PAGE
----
If you enroll during the first three months of your IEP, your Medicare coverage begins on the first day of the month you turn 65 or the first day of the previous month if your birthday falls on the first day of a month.
If you sign up for Part B during the fourth month — your birthday month — coverage begins the first day of the following month.
If you don’t enroll in Part B until later, in the fifth, sixth or seventh month of the IEP, coverage will be delayed by two or three months. However, those rules change in 2023, when the coverage will take effect the next month when you enroll after your birthday month.
You can sign up for premium-free Part A any time after your IEP starts. Your coverage will take effect six months retroactively, but no earlier than the month you turn age 65.
The best way to sign up for Medicare during your initial enrollment period is online at the Social Security website.
Do I qualify for a Medicare special enrollment period?
Perhaps, if you or your spouse is still working and you have health insurance from that employer. The special enrollment period (SEP) allows you to sign up for Medicare Part B throughout the time you have coverage from your or your spouse’s employer and for up to eight months after the job or insurance ends, whichever occurs first.
If you enroll at any point during this time, your Medicare coverage will begin the first day of the following month. And you will not be liable for late penalties, no matter how old you are when you finally sign up.
Your decision also depends on the size of your employer and whether the employer’s plan is first in line to pay your medical bills or second.
Larger companies. If you or your spouse work for a company with 20 or more employees, you can delay signing up for Medicare until the employment ends or the coverage stops, whichever happens first. These large employers must offer you and your spouse the same benefits they offer younger employees and their spouses, which means that the employer’s coverage can continue to be your primary coverage and pay your medical bills first.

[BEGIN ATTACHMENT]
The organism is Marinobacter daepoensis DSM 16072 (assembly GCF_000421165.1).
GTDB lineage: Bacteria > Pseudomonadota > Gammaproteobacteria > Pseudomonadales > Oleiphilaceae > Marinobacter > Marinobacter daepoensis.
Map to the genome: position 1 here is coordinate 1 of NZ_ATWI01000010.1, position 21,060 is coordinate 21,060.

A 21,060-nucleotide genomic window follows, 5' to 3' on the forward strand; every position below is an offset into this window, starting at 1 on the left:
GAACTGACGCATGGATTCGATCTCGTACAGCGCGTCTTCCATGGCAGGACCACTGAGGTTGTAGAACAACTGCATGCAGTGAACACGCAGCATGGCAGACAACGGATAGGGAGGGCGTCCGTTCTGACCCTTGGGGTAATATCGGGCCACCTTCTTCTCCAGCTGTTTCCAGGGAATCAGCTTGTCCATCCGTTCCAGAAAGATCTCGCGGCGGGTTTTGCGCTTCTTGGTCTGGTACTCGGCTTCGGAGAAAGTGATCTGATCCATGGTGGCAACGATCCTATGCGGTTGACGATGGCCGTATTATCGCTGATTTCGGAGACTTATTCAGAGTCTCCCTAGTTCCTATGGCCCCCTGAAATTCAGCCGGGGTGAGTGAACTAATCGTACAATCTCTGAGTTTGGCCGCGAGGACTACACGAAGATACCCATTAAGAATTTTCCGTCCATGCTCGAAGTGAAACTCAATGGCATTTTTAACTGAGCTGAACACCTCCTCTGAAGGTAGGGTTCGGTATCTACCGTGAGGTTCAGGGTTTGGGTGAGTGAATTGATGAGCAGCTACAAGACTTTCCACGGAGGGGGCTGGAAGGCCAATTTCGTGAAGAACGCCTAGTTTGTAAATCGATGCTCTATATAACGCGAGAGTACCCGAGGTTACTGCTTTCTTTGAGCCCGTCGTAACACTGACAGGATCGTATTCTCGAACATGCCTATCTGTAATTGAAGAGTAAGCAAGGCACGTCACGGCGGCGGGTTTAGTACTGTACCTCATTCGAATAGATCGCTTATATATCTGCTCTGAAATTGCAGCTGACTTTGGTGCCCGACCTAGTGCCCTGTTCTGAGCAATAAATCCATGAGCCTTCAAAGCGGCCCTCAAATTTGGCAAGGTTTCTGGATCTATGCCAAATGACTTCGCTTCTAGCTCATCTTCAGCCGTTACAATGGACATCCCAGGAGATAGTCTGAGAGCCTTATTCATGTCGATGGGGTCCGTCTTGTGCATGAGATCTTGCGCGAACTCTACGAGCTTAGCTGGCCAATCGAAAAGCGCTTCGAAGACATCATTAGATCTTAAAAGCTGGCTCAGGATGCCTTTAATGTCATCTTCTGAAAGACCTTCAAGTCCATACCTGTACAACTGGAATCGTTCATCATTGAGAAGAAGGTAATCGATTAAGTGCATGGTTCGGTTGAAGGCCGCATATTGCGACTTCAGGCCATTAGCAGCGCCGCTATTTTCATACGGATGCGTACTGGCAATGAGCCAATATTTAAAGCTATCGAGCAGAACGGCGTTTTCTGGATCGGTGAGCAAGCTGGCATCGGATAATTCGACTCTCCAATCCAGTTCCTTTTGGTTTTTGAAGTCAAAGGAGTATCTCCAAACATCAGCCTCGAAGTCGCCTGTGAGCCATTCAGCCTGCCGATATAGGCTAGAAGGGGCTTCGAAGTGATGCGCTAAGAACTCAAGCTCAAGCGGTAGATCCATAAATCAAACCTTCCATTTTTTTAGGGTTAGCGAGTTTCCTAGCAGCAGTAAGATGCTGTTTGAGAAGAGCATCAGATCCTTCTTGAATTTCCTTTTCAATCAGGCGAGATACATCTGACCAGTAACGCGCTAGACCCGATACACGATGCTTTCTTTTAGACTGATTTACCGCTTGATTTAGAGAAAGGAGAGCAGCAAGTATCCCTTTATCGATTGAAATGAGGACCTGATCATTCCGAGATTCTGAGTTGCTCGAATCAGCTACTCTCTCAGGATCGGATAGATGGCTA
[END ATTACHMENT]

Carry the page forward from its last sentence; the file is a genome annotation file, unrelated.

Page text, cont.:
Many people enroll in Medicare Part A at 65 even though they have employer coverage, because it’s free if they or their spouse has paid 40 or more quarters of Medicare taxes. But they often delay signing up for Part B while they’re still working so they don’t have to pay premiums for both Medicare and the employer coverage.
However, if you want to continue contributing pretax dollars to a health savings account (HSA), you should wait to sign up even for Part A. You can’t contribute to an HSA after you enroll in Medicare.
Small businesses. If you or your spouse work for a company with fewer than 20 employees, Medicare generally becomes the primary coverage at age 65 and the employer’s coverage becomes secondary. That means Medicare pays your medical bills first and your company’s group plan pays only for services it covers but Medicare doesn’t.
In this case, you usually need to sign up for Medicare during your initial enrollment period to avoid big coverage gaps.
Living abroad. The rules and issues to consider can be different if you’re living outside the United States.
Keep in mind
Part C, Medicare Advantage. You also have the option to enroll in a private Medicare Advantage plan during your IEP after you sign up for Part A and Part B.
Part D prescription plans. The rules are different for prescription drug coverage. You can sign up for private Part D coverage during your initial enrollment period, but you aren’t required to enroll if you have other prescription drug coverage that is considered at least as good as the Medicare-approved plans.
This “creditable coverage” can be from a current employer, retiree coverage, Tricare or another source. You will not be liable for Part D late enrollment penalties if you sign up within 62 days of losing your other prescription coverage.